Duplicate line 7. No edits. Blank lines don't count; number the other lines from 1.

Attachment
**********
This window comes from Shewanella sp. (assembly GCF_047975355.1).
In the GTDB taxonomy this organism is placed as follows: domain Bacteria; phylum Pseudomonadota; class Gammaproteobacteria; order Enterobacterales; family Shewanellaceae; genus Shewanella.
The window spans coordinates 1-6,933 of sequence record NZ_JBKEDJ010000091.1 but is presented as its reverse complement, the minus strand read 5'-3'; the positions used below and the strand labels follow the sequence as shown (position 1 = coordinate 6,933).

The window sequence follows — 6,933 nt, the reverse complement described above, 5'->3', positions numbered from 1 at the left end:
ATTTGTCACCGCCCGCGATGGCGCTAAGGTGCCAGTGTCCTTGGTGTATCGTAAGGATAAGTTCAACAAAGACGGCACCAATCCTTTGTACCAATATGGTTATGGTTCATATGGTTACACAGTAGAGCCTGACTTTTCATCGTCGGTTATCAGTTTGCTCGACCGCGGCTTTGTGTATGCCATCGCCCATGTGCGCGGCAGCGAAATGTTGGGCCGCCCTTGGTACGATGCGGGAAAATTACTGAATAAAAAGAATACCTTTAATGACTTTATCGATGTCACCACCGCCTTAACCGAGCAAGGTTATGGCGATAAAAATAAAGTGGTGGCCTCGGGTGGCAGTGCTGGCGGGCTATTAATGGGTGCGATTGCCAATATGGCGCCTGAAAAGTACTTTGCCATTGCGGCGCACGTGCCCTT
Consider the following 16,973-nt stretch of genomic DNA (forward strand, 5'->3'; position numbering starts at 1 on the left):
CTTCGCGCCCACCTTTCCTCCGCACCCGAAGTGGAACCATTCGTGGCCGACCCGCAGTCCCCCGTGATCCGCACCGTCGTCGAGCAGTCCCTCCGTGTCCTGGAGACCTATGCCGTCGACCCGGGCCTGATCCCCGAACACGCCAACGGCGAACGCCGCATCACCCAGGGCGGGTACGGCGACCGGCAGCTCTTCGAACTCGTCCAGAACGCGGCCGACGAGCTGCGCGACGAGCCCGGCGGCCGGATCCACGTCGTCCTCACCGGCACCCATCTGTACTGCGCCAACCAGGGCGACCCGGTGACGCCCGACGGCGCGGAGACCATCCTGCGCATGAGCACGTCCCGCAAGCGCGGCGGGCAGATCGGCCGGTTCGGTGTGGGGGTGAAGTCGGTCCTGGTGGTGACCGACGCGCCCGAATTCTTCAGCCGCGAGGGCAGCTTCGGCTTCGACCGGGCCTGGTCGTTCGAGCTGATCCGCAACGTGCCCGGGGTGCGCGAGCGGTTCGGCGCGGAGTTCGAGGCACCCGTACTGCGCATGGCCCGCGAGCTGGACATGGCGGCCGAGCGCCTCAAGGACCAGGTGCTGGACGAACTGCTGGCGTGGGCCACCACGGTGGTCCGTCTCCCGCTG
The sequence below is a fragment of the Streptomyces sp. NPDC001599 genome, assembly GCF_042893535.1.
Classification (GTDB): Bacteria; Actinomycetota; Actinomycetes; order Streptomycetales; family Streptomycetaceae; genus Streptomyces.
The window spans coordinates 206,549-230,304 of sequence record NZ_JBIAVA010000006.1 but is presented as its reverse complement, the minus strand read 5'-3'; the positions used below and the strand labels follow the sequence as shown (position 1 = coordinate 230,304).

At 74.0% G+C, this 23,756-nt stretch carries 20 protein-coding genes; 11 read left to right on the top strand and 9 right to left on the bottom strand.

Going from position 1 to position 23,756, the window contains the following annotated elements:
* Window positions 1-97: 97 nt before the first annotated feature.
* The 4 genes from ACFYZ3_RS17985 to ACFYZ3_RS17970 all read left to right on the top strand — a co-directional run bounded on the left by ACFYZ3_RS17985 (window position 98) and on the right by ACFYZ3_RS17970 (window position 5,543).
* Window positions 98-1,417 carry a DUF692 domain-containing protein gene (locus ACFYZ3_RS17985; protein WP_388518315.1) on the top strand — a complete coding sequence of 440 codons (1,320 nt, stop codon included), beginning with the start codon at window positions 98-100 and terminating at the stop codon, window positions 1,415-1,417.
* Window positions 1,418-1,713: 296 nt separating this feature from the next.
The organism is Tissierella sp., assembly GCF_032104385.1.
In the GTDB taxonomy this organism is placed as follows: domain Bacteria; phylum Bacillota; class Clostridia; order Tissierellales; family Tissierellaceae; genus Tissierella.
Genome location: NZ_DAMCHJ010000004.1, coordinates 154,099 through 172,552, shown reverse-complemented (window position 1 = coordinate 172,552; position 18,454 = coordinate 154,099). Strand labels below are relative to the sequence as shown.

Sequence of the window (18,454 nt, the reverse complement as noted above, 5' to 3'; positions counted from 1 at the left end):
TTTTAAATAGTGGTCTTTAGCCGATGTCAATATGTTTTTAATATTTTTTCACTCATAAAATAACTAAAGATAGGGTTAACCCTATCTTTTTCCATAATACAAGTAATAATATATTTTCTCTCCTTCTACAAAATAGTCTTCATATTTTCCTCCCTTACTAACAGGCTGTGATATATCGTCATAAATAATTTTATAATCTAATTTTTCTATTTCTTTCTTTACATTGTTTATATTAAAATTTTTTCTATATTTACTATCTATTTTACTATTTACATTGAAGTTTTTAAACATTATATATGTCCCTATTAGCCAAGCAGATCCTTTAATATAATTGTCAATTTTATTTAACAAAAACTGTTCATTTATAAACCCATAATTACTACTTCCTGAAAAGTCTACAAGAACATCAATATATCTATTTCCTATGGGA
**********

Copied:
CTTCGCGCCCACCTTTCCTCCGCACCCGAAGTGGAACCATTCGTGGCCGACCCGCAGTCCCCCGTGATCCGCACCGTCGTCGAGCAGTCCCTCCGTGTCCTGGAGACCTATGCCGTCGACCCGGGCCTGATCCCCGAACACGCCAACGGCGAACGCCGCATCACCCAGGGCGGGTACGGCGACCGGCAGCTCTTCGAACTCGTCCAGAACGCGGCCGACGAGCTGCGCGACGAGCCCGGCGGCCGGATCCACGTCGTCCTCACCGGCACCCATCTGTACTGCGCCAACCAGGGCGACCCGGTGACGCCCGACGGCGCGGAGACCATCCTGCGCATGAGCACGTCCCGCAAGCGCGGCGGGCAGATCGGCCGGTTCGGTGTGGGGGTGAAGTCGGTCCTGGTGGTGACCGACGCGCCCGAATTCTTCAGCCGCGAGGGCAGCTTCGGCTTCGACCGGGCCTGGTCGTTCGAGCTGATCCGCAACGTGCCCGGGGTGCGCGAGCGGTTCGGCGCGGAGTTCGAGGCACCCGTACTGCGCATGGCCCGCGAGCTGGACATGGCGGCCGAGCGCCTCAAGGACCAGGTGCTGGACGAACTGCTGGCGTGGGCCACCACGGTGGTCCGTCTCCCGCTG